This technique is good when the keys for the options are fixed (like in most themes). If your theme uses an array of entries – which may grow with user input – you need to register these entries dynamically. Use WPML’s API functions to do this.

6.1 Adding Your Plugin’s Translations

To add translations to your plugin, we recommend creating a languages folder inside your plugin’s main folder and placing all your .mo files there.

Then, WordPress needs to load and associate them correctly with your plugin’s Text Domain. In order to do so, you need to call them with a load_plugin_textdomain function right after the header of your theme/plugin file. This code should be placed in a file located within the root folder of your plugin:

7. Translating the Post Body

WPML lets users translate content with ease. The post-edit screens include WPML’s translation controls, allowing to create new translations and edit existing ones.

Adding translations when using the Block editor

Adding translations when using Block editor

Adding translations when using the Classic editor

Adding translations when using Classic editor

You don’t need to do anything in the theme or plugin to make this happen. Translating content is a core feature of WPML.

What you do need to check is that any text that your theme adds to the output is translatable. For example, the highlighted texts in this screenshot should be wrapped in gettext calls.

Theme texts
Ensuring text that your theme adds to the output is translatable

If you’re new to using gettext, learn more about it in our theme texts translation FAQ.

8. Translating Widgets

WPML lets users translate the content of text widgets. It also translates titles of all other widgets. If your theme or plugin creates its own custom widgets, make sure that you pass their titles through the standard WordPress filters. The code will look like this:

function widget( $args, $instance ) {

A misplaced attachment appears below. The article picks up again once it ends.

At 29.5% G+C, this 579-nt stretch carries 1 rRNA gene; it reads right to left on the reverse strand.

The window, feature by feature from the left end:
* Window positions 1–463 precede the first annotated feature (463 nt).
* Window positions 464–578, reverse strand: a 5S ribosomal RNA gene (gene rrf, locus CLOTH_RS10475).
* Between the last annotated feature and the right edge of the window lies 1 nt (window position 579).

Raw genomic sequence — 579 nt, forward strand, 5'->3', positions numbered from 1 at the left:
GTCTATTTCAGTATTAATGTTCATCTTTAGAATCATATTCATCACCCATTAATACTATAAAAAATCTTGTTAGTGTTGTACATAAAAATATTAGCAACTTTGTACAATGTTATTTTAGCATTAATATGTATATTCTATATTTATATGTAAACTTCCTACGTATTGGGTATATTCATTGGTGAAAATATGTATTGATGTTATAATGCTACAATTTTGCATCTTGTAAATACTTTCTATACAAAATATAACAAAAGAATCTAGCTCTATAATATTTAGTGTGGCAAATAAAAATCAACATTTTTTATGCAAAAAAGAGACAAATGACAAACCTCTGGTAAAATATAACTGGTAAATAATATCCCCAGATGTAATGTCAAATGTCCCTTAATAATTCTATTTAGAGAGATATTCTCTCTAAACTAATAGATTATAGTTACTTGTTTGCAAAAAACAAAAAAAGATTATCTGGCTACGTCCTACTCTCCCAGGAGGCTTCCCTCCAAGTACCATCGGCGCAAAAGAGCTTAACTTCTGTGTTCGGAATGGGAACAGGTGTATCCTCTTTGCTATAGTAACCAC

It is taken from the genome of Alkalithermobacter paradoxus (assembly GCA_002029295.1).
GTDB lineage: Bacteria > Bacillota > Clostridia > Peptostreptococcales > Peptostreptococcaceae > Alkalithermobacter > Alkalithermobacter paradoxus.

extract($args);
  $title = apply_filters( 'widget_title', empty($instance['title']) ? '' : $instance['title'], $instance );
}

This way, WPML will allow users to translate the titles of your widgets via the String Translation screen. For additional information check out the page about translating widgets.

9. Translating the Footer

Just like many other themes, this one uses widgets to store the footer texts.

Translating widget text using WPML’s String Translation

WPML allows users to translate the titles and content of your widgets via the String Translation screen.

10. Creating a Language Configuration File for Your Theme

When you are done and your theme is fully WPML-compatible, you probably want to make it to be as easy as possible for others to run multilingual sites with the theme.

Create a language configuration file for your theme and save it in the theme’s root directory. The file tells WPML which custom post types, taxonomy, fields and options are translatable.

This tiny XML file will save hours for your clients, allowing them to run multilingual sites without effort. Your clients will get everything working, without the need to configure what to translate. This will also help you save on support work.

11. GetText Support for Hard-Coded Strings

Although this is not strictly related to WPML, you should remember to wrap all the strings in your theme in GetText calls. This means that hard-coded texts will appear in the correct language on the site. You should do it for both, the theme (or plugin) texts that appear in the WordPress admin area, as well as the texts displayed on the front-end.

All WordPress themes and plugins, whether they are multilingual-ready or not, should use GetText to translate hard-coded strings. The WordPress default themes use GetText very accurately and are a great reference if you are just getting started with it.

Wrapping texts in GetText calls is a big subject by itself. If you are not familiar with it or need help debugging localization for your code, have a look at these:

WPML integrates fully with GetText. Once you have wrapped hard-coded strings in GetText calls, you will be able to translate them directly from the WordPress admin using WPML’s String Translation screen. WPML can also export and import .po files for you, letting you translate your theme’s strings all from within WordPress.

12. WooCommerce Compatibility

Themes that include a WooCommerce section may need to follow a few other suggestions. Mainly, you should use get_options to get the IDs of WooCommerce pages. Have a look at our guide on making WooCommerce themes multilingual and multi-currency-ready.

13. Tips and Debugging

If you are already familiar with WPML basics and are working on compatibility with your theme or plugin, have a look at the debugging theme compatibility guide. You will find tips and ideas on how to make your theme compatible with WPML.

If you need our help, just get in touch. Visit our technical support forum, explain what’s wrong and we’ll help you.